Even with cost-sharing on things other than preventative services, such plans won’t be cheap. All told, it seems reasonable to assume that the price of a typical policy on the new health-care exchanges will be about midway between the price of existing group and non-group coverage, which would put it at roughly $13,750 in 2014 dollars, of which the family earning $45,000 would contribute about $2,800. (See addendum.)

The bottom line: a government subsidy of slightly more than $11,000—or close to twenty-five per cent of the family’s income—all of which will make its way into the coffers of a private health-care company.

Now, that is what I would call redistribution. Off the top of my head, I can’t think of another federal program (or tax policy) that has been so generous to the working and lower-middle classes, at least at the outset. As I noted in my earlier post, and as the Times’s David Leonhardt points out in his column today, health-care reform dwarfs other recent programs designed to help the embattled, such as the Earned Income Tax Credit. And given the way it is being paid for—or not paid for—it is far more progressive than Social Security, which is financed in a regressive manner.

What we have, then, is a historic and overdue effort to provide sound health and peace of mind to a needy segment of the U.S. population. But how will it affect economic incentives, and can it be sustained financially? I will be writing on these questions, and others, in Part 2.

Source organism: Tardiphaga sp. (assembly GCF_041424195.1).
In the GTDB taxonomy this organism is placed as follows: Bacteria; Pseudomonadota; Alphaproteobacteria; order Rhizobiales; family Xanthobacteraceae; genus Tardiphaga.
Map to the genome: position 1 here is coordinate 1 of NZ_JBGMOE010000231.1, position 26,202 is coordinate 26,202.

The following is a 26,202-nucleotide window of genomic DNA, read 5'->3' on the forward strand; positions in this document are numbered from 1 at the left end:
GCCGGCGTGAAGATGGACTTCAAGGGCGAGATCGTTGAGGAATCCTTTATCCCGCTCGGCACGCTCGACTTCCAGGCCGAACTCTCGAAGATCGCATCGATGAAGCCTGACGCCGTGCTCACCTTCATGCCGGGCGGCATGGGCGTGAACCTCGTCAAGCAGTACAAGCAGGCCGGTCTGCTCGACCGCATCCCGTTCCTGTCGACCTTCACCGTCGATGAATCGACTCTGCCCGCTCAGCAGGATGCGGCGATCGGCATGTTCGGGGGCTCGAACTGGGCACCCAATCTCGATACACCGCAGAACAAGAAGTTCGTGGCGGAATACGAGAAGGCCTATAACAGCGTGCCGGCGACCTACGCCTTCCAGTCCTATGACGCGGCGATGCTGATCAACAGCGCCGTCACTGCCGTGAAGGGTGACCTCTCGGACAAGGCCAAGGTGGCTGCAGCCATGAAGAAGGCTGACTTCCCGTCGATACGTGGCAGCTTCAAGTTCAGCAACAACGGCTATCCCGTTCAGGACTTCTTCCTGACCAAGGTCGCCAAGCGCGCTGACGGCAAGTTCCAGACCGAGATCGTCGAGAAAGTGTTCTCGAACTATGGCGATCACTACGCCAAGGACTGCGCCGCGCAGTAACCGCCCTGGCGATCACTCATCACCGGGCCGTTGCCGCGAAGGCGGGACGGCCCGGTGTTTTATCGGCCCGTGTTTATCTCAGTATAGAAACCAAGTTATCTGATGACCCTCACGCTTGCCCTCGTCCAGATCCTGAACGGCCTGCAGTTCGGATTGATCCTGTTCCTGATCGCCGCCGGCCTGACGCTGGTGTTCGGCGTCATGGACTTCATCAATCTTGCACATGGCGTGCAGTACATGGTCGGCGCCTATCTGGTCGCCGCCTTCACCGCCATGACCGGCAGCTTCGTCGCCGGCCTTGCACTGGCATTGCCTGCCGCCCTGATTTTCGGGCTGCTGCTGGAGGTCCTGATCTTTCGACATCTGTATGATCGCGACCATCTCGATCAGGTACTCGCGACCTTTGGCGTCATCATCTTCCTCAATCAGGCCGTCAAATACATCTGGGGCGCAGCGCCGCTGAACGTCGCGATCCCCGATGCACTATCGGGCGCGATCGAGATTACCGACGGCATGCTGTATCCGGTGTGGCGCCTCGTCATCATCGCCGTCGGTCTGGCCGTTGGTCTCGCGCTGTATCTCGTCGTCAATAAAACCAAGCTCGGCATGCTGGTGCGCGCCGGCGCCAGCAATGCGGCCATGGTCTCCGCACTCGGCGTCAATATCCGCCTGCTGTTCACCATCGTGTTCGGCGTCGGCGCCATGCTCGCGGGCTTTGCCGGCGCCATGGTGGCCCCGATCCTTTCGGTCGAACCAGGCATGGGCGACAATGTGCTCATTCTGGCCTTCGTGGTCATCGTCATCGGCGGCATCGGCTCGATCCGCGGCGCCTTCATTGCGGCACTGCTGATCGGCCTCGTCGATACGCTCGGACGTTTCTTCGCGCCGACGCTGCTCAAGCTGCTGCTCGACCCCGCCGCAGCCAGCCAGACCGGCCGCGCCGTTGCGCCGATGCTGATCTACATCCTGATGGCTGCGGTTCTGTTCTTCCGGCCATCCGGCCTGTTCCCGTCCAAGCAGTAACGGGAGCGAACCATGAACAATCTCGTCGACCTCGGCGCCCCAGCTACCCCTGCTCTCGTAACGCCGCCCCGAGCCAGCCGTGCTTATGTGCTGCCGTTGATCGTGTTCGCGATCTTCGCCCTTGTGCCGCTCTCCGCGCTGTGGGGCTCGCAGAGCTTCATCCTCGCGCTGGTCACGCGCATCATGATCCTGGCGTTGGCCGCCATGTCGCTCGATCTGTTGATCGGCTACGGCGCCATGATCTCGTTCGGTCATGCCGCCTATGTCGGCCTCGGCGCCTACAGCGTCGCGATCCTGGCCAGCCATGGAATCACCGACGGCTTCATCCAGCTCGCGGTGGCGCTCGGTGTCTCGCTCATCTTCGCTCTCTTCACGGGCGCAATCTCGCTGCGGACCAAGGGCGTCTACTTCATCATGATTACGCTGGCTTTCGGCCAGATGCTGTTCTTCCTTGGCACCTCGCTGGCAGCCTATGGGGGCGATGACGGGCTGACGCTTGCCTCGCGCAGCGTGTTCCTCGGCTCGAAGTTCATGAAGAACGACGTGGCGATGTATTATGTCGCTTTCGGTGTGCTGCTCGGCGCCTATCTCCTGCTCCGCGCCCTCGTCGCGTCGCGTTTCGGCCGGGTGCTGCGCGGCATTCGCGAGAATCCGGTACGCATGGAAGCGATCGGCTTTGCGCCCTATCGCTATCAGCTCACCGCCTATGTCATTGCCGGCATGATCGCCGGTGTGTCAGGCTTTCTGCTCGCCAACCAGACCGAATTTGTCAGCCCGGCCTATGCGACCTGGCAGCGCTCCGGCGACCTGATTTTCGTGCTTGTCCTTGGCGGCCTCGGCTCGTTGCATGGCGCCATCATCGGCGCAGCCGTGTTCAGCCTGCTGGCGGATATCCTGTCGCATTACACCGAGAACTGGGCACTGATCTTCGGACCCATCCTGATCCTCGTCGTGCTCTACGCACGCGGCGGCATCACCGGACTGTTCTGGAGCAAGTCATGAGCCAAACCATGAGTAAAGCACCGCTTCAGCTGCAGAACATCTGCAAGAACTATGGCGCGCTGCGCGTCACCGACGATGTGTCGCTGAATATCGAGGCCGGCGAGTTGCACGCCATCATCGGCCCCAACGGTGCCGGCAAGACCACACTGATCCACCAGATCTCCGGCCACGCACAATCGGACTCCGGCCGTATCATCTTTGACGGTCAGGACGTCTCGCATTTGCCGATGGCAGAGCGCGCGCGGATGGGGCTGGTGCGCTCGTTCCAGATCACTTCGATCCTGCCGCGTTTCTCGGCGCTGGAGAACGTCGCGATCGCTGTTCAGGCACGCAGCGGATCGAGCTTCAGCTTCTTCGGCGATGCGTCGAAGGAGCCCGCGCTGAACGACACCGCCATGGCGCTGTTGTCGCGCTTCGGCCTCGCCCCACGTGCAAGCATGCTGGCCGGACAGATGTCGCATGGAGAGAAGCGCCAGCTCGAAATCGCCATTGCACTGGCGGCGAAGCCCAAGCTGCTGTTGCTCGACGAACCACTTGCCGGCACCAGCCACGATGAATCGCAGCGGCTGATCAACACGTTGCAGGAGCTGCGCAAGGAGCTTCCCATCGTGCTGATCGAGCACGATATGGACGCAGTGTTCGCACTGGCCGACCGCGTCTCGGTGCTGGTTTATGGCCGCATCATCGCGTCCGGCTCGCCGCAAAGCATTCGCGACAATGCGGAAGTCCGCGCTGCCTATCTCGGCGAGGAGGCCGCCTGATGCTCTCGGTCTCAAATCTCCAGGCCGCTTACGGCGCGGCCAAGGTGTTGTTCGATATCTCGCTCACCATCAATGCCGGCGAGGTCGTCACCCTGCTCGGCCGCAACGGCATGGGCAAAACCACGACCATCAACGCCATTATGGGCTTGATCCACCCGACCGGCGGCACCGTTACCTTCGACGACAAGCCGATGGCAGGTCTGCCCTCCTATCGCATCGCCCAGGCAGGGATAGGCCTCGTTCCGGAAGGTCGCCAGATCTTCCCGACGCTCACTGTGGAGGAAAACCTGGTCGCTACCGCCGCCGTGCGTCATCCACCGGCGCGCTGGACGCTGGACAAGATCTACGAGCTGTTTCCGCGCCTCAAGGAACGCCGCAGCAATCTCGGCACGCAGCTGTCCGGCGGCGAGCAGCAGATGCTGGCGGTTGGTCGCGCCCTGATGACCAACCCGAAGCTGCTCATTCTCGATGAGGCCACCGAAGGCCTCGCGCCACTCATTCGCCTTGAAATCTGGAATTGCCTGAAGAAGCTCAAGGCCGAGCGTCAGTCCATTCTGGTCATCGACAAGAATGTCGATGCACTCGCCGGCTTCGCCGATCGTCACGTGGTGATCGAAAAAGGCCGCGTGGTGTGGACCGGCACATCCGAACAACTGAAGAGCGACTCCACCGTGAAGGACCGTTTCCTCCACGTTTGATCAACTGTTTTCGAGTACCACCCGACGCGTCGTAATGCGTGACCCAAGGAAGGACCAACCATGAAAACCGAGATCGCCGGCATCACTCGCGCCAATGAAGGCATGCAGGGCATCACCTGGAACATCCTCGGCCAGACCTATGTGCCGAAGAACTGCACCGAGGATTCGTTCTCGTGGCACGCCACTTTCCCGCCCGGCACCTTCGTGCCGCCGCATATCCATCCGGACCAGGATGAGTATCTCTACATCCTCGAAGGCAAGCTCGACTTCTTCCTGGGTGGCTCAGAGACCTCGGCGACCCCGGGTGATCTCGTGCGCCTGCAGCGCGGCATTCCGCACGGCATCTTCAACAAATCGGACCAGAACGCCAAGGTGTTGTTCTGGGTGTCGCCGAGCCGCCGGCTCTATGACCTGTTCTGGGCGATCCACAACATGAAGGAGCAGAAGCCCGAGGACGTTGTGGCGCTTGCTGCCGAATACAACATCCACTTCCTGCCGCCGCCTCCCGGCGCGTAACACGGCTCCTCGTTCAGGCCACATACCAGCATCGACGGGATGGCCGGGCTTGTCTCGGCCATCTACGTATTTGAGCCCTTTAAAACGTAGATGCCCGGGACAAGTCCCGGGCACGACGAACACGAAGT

ADDENDUM: After putting up this post, I did some more research into the cost of non-group health-care plans, and it suggested to me that my top-of-the-head sums may have been somewhat off, at least for some parts of the country. In New York City, for example, the current cost of a typical non-group family HMO plan is about $10,000, and in Buffalo it is about $7,500. Allowing for annual health care inflation of five per cent, by 2014 these prices would have risen to about $12,150 and $9,120, both of which are considerably below my guesstimate of $13,750.

As I noted, however, additional government mandates could raise the costs of non-group plans offered on the new exchanges compared to existing non-group plans. For example, current non-group HMO plans often come with high deductibles—up to $3,000 per family—and limits on total coverage. Without knowing how the new health exchanges will operate, and what types of plans will end up being offered on them, it’s impossible to say exactly what level of subsidies a typical uninsured lower-middle-class family will receive. But it is probably fair to take my $11,000 guesstimate as an up

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1 comment:

Varsha Pawar said...

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A group health policy is not necessarily for individuals or individual people. It is acquired by employers who desire to supply their useful workers with health protection. For worker to choose into the corporation health insurance plan, she or he ought to work a specified amount of time each seven days or far more.

All insurance policy plans are different. They will come at various costs and will cover several kinds of factors. To uncover out what your insurance policy specifics are, you will require to request your boss about your insurance policy, so you can discover out how it works.

Group Health Insurance Plans